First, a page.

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This article in JEQ

  1. Vol. 38 No. 2, p. 513-519
     
    Received: Mar 7, 2008
    Published: Mar, 2009


    * Corresponding author(s): mguo@desu.edu
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doi:10.2134/jeq2008.0124

Degradation of Methyl Iodide in Soil: Effects of Environmental Factors

  1. Mingxin Guo *a and
  2. Suduan Gaob
  1. a Dep. of Agriculture and Natural Resources, Delaware State Univ., Dover, DE 19901
    b USDA-ARS, Water Management Research Unit, San Joaquin Valley Agricultural Sciences Center, Parlier, CA 93648

Abstract

Methyl iodide (MeI) is a promising alternative to the phased-out fumigant methyl bromide (MeBr); however, there are concerns about its environmental fate following soil fumigation. Laboratory experiments were conducted to investigate the effect of various environmental factors on the rate of MeI degradation in soil. The chemical was added to soil at 48.6 mg kg−1 and incubated under different conditions. The MeI degradation rate in soil was determined by extracting and measuring residual concentrations over a 15 d incubation period. In soil, MeI degradation followed availability-adjusted first-order kinetics. At 20°C MeI had a calculated half-life of 32 d in a sandy loam containing 4.3 g kg−1 of organic carbon. It degraded more rapidly as temperature increased, exhibiting a half-life of 23 d at 30°C. Amendment with 10% cattle manure shortened the half-life to 4 d at 20°C. In both unamended and manure-amended soils, the half-life of MeI greatly increased as the organic matter (OM) was removed and it only slightly increased in soils that were sterilized, indicating predominance of chemical reactions in MeI degradation. Soil texture, mineralogy, and moderate moisture content had little influence on MeI degradation. The degradation slowed as the chemical application rate increased. The results suggest that environmental factors, especially soil temperature and organic amendments, should be considered in combination with the minimum effective MeI application rate for achieving satisfactory pest-control efficacy, reducing atmospheric volatilization, and minimizing groundwater contamination.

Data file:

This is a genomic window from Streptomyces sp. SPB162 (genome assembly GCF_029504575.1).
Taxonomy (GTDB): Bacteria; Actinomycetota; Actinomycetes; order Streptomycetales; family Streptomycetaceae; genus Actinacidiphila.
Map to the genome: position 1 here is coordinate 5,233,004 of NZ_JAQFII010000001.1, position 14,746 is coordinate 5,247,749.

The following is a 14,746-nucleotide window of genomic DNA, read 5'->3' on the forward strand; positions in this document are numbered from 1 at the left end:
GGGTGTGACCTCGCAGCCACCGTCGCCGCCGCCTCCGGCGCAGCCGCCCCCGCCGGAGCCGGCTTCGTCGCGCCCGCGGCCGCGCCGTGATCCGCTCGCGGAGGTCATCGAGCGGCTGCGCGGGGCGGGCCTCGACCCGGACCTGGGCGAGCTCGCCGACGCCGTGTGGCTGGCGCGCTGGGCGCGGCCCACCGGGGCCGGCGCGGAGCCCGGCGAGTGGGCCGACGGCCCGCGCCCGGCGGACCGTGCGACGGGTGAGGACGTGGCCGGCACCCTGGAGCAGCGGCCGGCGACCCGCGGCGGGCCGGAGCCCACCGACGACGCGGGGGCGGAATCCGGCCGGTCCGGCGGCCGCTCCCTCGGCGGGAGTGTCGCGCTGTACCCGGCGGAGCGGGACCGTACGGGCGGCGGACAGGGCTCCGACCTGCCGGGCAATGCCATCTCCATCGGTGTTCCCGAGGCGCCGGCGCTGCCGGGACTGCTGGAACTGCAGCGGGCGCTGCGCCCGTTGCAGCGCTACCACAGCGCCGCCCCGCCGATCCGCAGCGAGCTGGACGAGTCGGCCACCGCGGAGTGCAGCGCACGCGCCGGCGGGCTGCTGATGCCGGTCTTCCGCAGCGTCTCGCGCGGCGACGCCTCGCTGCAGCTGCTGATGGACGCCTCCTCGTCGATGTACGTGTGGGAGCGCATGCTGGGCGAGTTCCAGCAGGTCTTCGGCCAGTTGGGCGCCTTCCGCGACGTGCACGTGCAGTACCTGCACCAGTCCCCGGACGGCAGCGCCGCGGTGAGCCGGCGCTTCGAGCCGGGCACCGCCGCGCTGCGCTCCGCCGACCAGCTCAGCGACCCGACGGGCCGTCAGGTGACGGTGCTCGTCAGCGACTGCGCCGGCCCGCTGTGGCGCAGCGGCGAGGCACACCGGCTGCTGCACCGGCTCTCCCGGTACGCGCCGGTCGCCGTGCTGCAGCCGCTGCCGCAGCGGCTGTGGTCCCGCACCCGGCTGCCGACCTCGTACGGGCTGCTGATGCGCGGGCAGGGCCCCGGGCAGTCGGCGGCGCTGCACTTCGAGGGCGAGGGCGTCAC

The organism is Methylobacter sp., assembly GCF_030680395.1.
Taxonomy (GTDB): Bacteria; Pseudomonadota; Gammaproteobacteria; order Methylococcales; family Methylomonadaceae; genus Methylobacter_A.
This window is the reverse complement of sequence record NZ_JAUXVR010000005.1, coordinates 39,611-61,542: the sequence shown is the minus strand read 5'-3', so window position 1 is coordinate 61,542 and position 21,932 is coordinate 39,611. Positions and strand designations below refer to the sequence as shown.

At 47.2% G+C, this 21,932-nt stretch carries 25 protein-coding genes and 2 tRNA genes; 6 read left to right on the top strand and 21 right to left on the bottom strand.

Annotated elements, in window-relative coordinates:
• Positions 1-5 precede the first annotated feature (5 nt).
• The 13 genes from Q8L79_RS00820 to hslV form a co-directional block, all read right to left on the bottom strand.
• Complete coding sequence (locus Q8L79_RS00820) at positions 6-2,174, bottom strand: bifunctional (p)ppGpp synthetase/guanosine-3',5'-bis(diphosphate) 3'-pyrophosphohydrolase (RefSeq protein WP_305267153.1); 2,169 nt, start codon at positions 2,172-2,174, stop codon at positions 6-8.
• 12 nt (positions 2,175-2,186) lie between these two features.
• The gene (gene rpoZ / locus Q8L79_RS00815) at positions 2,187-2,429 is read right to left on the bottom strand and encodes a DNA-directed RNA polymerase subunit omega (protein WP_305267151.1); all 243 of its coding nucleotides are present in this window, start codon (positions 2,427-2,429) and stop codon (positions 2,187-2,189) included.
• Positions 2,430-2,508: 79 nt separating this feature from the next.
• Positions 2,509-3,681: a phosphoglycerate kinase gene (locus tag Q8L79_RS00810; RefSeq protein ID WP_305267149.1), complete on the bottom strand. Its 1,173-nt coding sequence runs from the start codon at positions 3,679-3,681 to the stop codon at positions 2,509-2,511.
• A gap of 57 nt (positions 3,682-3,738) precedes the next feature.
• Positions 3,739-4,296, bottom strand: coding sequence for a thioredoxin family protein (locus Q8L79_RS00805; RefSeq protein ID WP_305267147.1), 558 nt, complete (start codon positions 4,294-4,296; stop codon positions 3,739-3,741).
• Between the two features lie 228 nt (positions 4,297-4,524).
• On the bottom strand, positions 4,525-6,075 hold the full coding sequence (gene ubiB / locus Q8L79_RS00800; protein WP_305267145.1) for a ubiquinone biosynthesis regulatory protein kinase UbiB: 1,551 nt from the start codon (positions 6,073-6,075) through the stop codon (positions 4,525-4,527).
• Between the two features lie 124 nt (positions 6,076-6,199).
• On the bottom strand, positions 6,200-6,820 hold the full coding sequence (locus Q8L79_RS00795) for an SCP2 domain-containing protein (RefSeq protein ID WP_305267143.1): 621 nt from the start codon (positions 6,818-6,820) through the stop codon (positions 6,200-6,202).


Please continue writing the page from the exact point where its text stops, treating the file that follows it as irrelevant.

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Copyright © 2009. American Society of Agronomy, Crop Science Society of America, Soil Science SocietyAmerican Society of Agronomy, Crop Science Society of America, and Soil Science Society of America